A karter can jump into an F1600 car and do very well within the first year, why not do it with Lee Racing, a team that has shown strength and honesty for the past 35 years.
Jonathan learning the basics at the karting level
Jonathan transferring his skills to winning in the rain
Racing Ladder Patterns
Being a frontrunner in F1600 says a lot, there is a high percentage that you have the talent to make a career in racing. But where do you go next? Formula Atlantic is one of the best-kept secrets within motorsport. With 300hp, it is way lighter than a formula 3 car and creates so much more downforce. Like the Formula Ford, it will be one of the best and most fun cars you will ever drive in your career. From Atlantic, you can join the Indy Lights series, Imsa Lites series, or go to Europe. Atlantic is the best bang for your buck when it comes to a wing car. Back in the day, Atlantic was the last step before joining Indycar or F1. The Atlantic Championship has been watered down since the inception of the Mrti, but driving in an Atlantic Car is still a great training tool and a vital step before becoming a professional...
The F2000 Story
F2000 is a class that was started in England during the 1970s. It is similar to F1600 and could be called it's "bigger brother". The differences include more horsepower, bigger tires, and the addition of downforce devices. F2000 is not a spec car series and finding the best package is part of the game. The car has evolved into two main series; the F2000 Championship which runs under the same rules as SCCA, and the USF2000 series which is a spec series and runs a car that has diverged from the original rules. You will be able to learn the same skills in both championships, but they both have pros and cons. The USF2000 series is set in an IndyCar atmosphere but will cost you 3x times as much per year, while the F2000 Championship can be run at a similar price to F1600. Within the last 5 years, the "F2000 Championship" has boasted fields of 40 cars.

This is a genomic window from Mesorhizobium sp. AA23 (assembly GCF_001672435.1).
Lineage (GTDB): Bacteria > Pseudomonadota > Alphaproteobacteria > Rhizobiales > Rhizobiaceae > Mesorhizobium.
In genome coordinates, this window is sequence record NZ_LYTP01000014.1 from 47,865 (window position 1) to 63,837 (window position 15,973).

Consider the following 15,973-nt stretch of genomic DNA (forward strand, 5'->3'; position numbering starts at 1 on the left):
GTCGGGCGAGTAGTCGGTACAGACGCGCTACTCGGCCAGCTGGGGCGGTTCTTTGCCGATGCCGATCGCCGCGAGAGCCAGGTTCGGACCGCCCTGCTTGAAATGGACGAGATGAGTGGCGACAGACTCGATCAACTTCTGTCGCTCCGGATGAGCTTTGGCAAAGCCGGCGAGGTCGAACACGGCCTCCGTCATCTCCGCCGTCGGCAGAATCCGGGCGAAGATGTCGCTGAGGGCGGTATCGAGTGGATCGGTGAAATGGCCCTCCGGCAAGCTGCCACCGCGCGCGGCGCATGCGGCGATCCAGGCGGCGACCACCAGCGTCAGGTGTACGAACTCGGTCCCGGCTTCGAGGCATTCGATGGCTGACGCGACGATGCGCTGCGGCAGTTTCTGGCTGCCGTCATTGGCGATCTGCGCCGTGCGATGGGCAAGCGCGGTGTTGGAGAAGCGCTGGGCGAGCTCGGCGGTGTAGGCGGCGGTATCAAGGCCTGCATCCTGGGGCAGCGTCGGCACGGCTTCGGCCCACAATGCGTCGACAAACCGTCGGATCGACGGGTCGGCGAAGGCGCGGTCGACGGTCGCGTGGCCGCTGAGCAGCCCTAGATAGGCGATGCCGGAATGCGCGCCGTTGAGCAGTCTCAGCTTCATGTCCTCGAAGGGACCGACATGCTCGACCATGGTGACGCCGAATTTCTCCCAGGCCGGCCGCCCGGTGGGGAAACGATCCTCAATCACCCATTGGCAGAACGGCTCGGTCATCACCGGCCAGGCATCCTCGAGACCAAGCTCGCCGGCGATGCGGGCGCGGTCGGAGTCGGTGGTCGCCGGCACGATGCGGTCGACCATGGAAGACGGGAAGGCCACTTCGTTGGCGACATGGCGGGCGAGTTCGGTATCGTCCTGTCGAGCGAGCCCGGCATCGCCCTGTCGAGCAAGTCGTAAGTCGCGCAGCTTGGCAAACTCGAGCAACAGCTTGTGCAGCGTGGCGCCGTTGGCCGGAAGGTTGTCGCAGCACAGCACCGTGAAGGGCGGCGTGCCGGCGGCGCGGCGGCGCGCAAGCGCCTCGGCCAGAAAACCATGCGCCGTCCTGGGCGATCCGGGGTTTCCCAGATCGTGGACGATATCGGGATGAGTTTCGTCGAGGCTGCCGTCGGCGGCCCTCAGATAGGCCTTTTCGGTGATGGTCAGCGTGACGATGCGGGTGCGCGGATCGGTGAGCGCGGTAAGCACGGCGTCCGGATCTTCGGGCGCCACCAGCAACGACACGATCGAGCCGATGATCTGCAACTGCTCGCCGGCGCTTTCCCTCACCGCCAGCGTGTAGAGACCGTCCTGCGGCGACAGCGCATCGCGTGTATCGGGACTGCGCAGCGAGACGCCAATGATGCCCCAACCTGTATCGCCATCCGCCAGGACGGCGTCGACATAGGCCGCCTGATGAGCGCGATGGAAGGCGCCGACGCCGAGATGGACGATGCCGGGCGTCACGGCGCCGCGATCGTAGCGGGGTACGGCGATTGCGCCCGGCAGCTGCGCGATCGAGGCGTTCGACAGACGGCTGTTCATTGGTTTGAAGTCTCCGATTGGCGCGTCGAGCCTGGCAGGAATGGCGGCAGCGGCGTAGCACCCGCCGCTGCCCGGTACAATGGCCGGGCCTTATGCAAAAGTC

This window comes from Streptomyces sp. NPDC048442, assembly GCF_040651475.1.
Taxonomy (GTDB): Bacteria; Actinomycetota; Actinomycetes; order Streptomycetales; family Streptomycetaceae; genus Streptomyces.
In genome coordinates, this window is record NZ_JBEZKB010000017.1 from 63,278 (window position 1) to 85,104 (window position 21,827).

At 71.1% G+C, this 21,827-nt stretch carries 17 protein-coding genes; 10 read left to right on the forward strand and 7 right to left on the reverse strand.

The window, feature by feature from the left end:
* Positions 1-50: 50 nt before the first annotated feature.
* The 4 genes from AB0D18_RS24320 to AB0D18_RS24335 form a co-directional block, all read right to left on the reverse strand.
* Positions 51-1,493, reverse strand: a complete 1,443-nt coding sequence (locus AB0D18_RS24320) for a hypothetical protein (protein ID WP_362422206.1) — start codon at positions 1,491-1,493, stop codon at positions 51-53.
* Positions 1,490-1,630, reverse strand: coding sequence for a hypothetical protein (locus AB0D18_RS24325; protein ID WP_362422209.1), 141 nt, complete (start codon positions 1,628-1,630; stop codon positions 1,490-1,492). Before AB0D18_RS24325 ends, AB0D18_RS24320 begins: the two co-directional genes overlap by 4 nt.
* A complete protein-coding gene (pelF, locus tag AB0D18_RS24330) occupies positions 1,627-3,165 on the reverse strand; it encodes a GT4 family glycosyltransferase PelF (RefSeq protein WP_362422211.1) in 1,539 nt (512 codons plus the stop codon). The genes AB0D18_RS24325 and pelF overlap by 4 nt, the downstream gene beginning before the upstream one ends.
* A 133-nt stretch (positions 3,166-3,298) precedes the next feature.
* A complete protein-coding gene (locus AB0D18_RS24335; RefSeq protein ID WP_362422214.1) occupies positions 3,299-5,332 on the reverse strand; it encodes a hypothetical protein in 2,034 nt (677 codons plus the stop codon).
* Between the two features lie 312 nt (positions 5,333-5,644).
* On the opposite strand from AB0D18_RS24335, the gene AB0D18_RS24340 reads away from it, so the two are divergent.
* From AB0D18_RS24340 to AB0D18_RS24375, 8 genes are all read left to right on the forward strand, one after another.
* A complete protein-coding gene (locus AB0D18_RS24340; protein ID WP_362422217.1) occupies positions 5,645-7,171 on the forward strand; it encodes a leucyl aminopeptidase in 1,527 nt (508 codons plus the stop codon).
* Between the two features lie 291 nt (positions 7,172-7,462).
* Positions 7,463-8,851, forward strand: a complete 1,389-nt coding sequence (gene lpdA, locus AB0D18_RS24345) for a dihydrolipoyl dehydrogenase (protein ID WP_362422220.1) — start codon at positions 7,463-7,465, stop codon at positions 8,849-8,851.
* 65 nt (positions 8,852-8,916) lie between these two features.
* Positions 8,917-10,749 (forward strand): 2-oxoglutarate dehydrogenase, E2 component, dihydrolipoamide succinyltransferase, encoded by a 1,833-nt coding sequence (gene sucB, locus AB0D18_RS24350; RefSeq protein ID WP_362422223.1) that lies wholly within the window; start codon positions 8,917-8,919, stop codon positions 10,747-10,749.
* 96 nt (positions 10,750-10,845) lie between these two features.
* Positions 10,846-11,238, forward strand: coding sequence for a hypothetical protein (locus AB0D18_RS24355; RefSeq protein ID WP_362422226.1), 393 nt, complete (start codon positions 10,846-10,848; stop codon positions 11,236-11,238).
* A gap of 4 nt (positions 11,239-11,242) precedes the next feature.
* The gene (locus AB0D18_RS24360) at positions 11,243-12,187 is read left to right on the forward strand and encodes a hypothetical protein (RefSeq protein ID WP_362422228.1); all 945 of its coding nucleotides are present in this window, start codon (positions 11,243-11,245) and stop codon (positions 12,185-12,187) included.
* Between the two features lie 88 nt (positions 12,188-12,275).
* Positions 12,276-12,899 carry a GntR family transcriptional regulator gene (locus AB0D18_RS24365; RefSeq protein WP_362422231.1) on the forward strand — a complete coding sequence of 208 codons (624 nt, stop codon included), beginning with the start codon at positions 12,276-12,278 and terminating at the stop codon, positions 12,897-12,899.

Kyle in his "Lee Racing" engineered Zetec Van Diemen
Kyle starts on the front row in the 2011 F2000 Championship Series
Kyle takes his 6th Victory and the 2011 "Rookie of the Year" award (6 wins out of 12 races!)
The Atlantic Attack
Formula Atlantic is a class of rich history and innovation. Once the last step before F1/Indycar, the cars are highly advanced. Drivers must fully mature before stepping into this 300hp beast. Racers that perform well in Atlantic, have enough talent to race in IndyCar. The class has had many professional series since its creation in 1965. Formula Atlantic has gone through a major drought but is being revitalized through races held in the FRP series and SCCA.
The Atlantic's fight for the racing line as they barrel into turn 1 at the 2014 SCCA Runoffs
The most popular chassis is the Swift 014 and 016. The 016 runs a MZR 2.3 litre motor that produces 300 hp and the class weight is 1400 lbs.
In 2015 Elite Engines worked with racing legend Ove Olsson to place a MZR 2.0 litre motor into the Swift 014; a car that was designed around the delicate Toyota 1600 motor. The goal was to generate an engine that was robust and produced 265 hp. This engine chassis configuration has a class weight of 1275 lbs and is a package that is both competitive and dependable. Due to it's success, the Mrti has adopted the engine into it's new Usf2000 and Indy Pro 2000 cars.